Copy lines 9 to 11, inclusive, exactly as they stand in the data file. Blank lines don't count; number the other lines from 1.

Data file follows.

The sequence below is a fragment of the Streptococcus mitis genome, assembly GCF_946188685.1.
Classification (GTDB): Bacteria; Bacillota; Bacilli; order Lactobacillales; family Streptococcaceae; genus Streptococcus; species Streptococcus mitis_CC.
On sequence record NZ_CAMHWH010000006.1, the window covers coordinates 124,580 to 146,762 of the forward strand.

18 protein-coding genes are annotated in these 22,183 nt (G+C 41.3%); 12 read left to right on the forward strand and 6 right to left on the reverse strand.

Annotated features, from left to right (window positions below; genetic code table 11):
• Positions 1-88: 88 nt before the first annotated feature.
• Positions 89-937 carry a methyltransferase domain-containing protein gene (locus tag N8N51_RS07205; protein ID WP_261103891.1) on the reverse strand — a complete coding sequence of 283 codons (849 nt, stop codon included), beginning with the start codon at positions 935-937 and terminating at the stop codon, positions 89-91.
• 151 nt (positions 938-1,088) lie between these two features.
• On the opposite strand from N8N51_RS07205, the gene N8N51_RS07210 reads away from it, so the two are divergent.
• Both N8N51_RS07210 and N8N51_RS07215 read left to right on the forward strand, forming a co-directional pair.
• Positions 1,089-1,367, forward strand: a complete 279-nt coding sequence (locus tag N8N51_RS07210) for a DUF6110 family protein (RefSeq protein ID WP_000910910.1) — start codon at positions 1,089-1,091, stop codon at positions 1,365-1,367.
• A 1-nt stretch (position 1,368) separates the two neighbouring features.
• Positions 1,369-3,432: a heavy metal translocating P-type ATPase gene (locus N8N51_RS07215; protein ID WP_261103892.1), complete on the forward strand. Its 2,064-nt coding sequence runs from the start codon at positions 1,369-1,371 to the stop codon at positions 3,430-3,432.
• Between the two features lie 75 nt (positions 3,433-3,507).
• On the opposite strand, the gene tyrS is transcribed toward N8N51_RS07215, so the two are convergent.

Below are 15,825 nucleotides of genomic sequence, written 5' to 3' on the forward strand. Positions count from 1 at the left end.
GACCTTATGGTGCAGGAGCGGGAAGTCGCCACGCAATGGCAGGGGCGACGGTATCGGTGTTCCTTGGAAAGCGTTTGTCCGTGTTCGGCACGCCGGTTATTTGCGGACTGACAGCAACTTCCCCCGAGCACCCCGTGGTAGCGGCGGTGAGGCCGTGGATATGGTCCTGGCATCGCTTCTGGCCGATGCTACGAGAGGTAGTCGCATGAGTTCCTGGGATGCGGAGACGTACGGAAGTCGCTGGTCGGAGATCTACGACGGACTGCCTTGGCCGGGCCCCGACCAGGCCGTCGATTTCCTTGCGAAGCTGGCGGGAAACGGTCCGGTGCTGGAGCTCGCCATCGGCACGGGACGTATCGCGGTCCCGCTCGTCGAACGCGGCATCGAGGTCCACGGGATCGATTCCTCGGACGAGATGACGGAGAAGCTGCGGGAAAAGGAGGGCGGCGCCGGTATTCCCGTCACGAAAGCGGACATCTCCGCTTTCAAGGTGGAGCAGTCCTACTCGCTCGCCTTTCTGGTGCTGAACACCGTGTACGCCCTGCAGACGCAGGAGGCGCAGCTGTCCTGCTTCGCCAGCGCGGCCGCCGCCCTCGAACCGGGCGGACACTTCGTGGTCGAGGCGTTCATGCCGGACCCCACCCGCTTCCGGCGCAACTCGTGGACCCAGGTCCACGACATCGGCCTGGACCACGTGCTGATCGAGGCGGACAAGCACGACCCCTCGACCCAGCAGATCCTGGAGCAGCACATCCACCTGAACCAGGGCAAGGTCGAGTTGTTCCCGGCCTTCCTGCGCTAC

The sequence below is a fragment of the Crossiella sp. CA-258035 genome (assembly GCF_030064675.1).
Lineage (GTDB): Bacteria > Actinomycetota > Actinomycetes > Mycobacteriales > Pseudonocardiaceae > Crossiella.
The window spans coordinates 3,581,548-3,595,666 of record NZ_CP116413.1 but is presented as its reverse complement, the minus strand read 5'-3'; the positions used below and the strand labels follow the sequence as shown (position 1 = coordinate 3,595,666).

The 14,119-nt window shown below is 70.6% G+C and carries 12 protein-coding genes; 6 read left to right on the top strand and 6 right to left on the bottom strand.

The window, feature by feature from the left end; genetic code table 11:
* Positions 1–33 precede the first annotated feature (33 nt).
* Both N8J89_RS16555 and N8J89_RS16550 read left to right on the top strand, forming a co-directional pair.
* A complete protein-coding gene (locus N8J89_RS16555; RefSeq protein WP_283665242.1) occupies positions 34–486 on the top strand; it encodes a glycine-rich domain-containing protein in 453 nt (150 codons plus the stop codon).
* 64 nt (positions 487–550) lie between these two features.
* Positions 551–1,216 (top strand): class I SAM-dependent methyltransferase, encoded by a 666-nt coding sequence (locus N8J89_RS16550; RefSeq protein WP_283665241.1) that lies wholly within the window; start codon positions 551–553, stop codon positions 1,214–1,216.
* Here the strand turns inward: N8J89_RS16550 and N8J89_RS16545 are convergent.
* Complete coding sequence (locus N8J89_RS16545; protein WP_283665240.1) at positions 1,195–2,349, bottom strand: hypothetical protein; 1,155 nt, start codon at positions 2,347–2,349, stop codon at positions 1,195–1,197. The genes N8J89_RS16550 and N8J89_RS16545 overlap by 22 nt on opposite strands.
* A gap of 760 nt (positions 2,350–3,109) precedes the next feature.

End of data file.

• On the opposite strand from N8N51_RS07205, the gene N8N51_RS07210 reads away from it, so the two are divergent.
• Both N8N51_RS07210 and N8N51_RS07215 read left to right on the forward strand, forming a co-directional pair.
• Positions 1,089-1,367, forward strand: a complete 279-nt coding sequence (locus tag N8N51_RS07210) for a DUF6110 family protein (RefSeq protein ID WP_000910910.1) — start codon at positions 1,089-1,091, stop codon at positions 1,365-1,367.